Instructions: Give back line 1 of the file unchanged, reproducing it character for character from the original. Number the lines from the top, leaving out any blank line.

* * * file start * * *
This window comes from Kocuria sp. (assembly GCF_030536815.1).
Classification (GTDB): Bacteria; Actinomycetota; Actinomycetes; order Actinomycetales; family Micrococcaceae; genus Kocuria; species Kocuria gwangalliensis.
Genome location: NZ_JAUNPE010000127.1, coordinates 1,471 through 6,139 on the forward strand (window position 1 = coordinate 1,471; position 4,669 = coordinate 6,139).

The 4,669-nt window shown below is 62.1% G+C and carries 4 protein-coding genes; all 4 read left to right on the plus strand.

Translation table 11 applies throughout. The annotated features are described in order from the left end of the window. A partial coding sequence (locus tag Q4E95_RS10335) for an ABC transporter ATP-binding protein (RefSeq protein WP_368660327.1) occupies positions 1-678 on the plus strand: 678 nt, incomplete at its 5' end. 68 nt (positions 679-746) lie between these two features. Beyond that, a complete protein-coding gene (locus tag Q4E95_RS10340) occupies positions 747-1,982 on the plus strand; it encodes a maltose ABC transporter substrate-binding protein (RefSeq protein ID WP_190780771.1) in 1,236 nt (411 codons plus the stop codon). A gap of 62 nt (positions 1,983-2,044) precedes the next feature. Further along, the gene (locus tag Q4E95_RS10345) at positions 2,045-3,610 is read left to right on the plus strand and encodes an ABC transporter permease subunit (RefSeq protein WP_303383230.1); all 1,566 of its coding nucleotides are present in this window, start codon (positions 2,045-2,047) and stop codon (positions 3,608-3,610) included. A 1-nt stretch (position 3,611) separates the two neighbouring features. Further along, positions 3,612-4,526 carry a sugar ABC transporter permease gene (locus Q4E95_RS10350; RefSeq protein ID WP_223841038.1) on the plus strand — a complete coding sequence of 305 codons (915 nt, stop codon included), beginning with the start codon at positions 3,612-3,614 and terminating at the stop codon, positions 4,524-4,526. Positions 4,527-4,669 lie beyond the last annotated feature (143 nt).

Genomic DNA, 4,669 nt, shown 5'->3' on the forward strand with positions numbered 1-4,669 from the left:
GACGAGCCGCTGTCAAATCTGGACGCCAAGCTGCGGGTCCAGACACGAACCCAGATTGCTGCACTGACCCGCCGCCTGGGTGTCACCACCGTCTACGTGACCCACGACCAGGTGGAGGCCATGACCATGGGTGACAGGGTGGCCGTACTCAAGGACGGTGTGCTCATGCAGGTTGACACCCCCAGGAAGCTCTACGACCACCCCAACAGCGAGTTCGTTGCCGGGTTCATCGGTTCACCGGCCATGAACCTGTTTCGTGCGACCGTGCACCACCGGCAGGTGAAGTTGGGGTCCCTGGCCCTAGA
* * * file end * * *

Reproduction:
This window comes from Kocuria sp. (assembly GCF_030536815.1).